Italian Populists Could Follow Iceland’s Lead
Crooked banksters could be jailed if Italy’s populist deputy prime minister gets what he wants—to see fraudulent bankers “end up in prison for a long time.”
By Mark Anderson
Italian Deputy Prime Minister Matteo Salvini recently called for the elimination of Italy’s central bank. A short time later, Salvini proclaimed that bankers involved in fraudulent activity will “end up in prison for a long time.” The populist leader’s calls—reminiscent of Iceland’s actions about 10 years ago to bust a bevy of bankers—are giving way to the usual elitist screams that skeptical politicians are trespassing upon the “independence” of the money changers with “meddlesome” demands for more public control of Italy’s monetary system.
Amid a populist awakening that also includes France, other parts of Europe, Canada, and the U.S. under Trump, Salvini, who leads the rightist-populist Northern League, also wants to retire Consob, Italy’s stock market regulator.
The Bilderberg-linked Economist magazine responded: “Luigi Di Maio of the Five Star Movement [Northern League’s populist ally and Bilderberg critic] demanded ‘discontinuity,’ ” meaning discontinuance of the Bank of Italy and Consob. “Both [Salvini and Di Maio] alleged the bank had failed to protect investors and deposit-holders. Two days earlier, the cabinet had refused to approve a further six-year term for Luigi Federico Signorini, the deputy director-general primarily responsible for banking supervision.”
Guarding the financial status quo, the Economist stated: “The Bank of Italy has long been seen as one of a handful of efficient and incorruptible institutions that curb Italy’s anarchic tendencies. . . . The attack [by Italian populists] sent ripples of apprehension through the euro zone. . . . The president of the Eurogroup of finance ministers, Mario Centeno, and the EU commissioner for economic affairs, Pierre Moscovici, both . . . stressed the need to preserve the independence of [eurozone] central banks.”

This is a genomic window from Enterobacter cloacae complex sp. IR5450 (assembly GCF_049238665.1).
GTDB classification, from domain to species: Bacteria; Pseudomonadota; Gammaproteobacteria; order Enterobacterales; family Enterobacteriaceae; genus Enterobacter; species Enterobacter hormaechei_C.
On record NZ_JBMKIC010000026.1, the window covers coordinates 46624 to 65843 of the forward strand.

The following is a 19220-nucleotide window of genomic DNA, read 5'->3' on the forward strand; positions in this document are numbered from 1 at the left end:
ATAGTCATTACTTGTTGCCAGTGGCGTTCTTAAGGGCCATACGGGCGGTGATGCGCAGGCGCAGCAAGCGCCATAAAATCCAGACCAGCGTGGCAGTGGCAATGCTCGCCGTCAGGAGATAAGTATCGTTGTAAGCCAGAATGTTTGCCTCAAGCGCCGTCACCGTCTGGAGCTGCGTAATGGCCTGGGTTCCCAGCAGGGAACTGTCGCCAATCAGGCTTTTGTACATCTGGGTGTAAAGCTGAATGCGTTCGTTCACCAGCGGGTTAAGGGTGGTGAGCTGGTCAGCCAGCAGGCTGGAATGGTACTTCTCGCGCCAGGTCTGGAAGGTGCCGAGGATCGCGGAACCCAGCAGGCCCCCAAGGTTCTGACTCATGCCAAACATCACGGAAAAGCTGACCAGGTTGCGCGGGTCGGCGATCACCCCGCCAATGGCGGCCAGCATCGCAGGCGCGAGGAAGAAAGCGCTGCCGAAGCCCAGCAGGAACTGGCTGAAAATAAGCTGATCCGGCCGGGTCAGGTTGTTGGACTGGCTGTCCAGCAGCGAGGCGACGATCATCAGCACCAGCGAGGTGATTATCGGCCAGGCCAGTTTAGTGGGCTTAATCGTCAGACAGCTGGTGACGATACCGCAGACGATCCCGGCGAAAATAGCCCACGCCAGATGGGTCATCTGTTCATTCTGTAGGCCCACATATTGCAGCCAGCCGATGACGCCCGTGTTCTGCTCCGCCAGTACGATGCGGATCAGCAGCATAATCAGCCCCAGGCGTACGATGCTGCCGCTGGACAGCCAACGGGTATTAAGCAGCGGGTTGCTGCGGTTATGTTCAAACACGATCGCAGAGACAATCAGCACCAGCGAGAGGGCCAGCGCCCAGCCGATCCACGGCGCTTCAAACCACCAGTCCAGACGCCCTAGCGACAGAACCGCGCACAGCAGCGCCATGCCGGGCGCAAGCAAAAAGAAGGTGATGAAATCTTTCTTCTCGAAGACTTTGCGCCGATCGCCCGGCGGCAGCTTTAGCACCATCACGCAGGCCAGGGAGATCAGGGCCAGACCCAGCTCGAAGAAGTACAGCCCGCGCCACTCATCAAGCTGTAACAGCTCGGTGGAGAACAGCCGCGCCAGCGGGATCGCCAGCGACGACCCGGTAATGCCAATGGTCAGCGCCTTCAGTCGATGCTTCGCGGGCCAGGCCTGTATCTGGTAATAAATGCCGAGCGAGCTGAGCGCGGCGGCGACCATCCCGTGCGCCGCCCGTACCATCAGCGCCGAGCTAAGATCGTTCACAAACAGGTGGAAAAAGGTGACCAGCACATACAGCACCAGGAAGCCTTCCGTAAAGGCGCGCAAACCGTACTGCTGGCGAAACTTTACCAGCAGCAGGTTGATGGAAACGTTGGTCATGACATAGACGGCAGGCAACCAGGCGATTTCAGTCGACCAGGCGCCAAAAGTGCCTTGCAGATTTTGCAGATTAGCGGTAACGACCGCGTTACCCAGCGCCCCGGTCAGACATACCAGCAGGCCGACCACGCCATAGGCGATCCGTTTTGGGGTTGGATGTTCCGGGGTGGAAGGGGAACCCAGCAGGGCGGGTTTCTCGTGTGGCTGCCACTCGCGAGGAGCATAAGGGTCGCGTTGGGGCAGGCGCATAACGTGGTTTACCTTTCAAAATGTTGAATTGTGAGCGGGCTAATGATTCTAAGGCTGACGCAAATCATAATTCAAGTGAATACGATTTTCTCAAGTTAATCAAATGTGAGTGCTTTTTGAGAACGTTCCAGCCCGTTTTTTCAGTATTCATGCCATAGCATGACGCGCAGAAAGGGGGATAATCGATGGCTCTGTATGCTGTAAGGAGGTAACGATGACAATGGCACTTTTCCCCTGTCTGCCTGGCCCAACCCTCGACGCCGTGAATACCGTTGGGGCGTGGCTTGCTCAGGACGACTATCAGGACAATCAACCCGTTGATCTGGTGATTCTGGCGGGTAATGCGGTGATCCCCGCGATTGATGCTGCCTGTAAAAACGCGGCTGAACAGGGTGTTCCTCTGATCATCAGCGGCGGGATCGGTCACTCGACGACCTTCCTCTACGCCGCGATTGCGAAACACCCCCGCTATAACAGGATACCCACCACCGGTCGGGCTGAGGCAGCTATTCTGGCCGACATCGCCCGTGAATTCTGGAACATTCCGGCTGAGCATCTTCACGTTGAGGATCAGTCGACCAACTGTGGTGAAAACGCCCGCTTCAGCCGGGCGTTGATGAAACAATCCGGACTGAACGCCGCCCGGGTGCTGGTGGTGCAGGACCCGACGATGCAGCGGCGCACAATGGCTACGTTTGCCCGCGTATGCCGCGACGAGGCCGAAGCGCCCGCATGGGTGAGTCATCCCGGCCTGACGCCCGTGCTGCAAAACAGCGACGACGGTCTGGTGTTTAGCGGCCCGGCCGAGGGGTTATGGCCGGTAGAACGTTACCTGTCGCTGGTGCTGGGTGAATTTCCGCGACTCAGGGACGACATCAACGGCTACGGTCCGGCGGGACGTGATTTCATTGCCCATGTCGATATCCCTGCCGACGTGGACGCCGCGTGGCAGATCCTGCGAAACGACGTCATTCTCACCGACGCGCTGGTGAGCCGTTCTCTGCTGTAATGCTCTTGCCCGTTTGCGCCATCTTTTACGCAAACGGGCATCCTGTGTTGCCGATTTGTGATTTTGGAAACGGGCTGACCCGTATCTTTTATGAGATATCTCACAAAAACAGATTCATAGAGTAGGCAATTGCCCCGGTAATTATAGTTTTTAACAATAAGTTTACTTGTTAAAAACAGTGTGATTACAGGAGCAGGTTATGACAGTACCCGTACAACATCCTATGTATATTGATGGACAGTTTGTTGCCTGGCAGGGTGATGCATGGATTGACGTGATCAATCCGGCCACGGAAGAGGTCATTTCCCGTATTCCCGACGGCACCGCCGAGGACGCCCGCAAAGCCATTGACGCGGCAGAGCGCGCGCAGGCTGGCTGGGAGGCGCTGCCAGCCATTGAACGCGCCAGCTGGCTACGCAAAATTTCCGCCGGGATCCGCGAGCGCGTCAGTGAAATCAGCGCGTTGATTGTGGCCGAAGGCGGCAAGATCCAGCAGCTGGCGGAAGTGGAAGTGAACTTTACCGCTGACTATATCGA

Where is this all headed?
“Italy has some good intuitions, but it has got to break the monopoly of the financial system being the only entity that can create money,” veteran social-credit economics writer-researcher Wallace Klinck told AFP. “The Italian state needs to determine how much production is available to purchase and how much income has been paid out. It’s a matter of placing income in the hands of the consumer to balance the economy.”
Klinck has visited several nations to study their economic systems. He added: “The system, in Italy and elsewhere, creates costs and prices more than it does incomes. To liquidate those costs, that ‘income’ should not be a never-ending flow of debts from the banks. Instead, Italy should make up the difference by directly issuing money without debt in order to cancel those outstanding costs. But absent such remedial measures, Italy is left with a boom-and-bust ‘pendulum economy’ driven by speculators.”
According to La Repubblica, if Salvini solidifies his de facto Italian leadership in upcoming elections, the Bank of Italy’s life could become especially complicated. The key is for Italian officials to bypass the media’s guardianship of the banking cartel and issue their own interest-free money under a balanced formula.
Mark Anderson is AFP’s roving editor. He invites your thoughtful comments and story ideas at [email protected].